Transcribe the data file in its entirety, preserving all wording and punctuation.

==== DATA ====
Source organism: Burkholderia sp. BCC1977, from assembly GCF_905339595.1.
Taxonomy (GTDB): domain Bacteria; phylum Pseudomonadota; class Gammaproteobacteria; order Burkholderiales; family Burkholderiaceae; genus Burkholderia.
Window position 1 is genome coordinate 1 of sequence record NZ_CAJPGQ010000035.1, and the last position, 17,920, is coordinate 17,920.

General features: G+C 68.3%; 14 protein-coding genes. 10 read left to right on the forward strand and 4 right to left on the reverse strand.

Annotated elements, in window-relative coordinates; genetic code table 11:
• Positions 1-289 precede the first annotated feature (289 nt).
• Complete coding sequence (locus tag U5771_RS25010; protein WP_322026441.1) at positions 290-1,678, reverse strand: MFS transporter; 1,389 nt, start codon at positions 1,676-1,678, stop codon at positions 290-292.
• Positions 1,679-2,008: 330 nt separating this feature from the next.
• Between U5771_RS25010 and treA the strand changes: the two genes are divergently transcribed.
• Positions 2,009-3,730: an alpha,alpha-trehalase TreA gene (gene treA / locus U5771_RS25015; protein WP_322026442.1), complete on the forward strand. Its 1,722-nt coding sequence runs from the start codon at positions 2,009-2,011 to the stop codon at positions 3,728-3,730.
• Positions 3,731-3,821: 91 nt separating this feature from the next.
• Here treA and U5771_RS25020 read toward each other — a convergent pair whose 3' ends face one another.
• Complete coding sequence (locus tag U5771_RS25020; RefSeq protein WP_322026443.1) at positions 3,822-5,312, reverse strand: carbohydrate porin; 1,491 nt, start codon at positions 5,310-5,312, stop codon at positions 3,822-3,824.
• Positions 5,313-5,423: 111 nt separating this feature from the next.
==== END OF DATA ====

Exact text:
Source organism: Burkholderia sp. BCC1977, from assembly GCF_905339595.1.
Taxonomy (GTDB): domain Bacteria; phylum Pseudomonadota; class Gammaproteobacteria; order Burkholderiales; family Burkholderiaceae; genus Burkholderia.
Window position 1 is genome coordinate 1 of sequence record NZ_CAJPGQ010000035.1, and the last position, 17,920, is coordinate 17,920.

General features: G+C 68.3%; 14 protein-coding genes. 10 read left to right on the forward strand and 4 right to left on the reverse strand.

Annotated elements, in window-relative coordinates; genetic code table 11:
• Positions 1-289 precede the first annotated feature (289 nt).
• Complete coding sequence (locus tag U5771_RS25010; protein WP_322026441.1) at positions 290-1,678, reverse strand: MFS transporter; 1,389 nt, start codon at positions 1,676-1,678, stop codon at positions 290-292.
• Positions 1,679-2,008: 330 nt separating this feature from the next.
• Between U5771_RS25010 and treA the strand changes: the two genes are divergently transcribed.
• Positions 2,009-3,730: an alpha,alpha-trehalase TreA gene (gene treA / locus U5771_RS25015; protein WP_322026442.1), complete on the forward strand. Its 1,722-nt coding sequence runs from the start codon at positions 2,009-2,011 to the stop codon at positions 3,728-3,730.
• Positions 3,731-3,821: 91 nt separating this feature from the next.
• Here treA and U5771_RS25020 read toward each other — a convergent pair whose 3' ends face one another.
• Complete coding sequence (locus tag U5771_RS25020; RefSeq protein WP_322026443.1) at positions 3,822-5,312, reverse strand: carbohydrate porin; 1,491 nt, start codon at positions 5,310-5,312, stop codon at positions 3,822-3,824.
• Positions 5,313-5,423: 111 nt separating this feature from the next.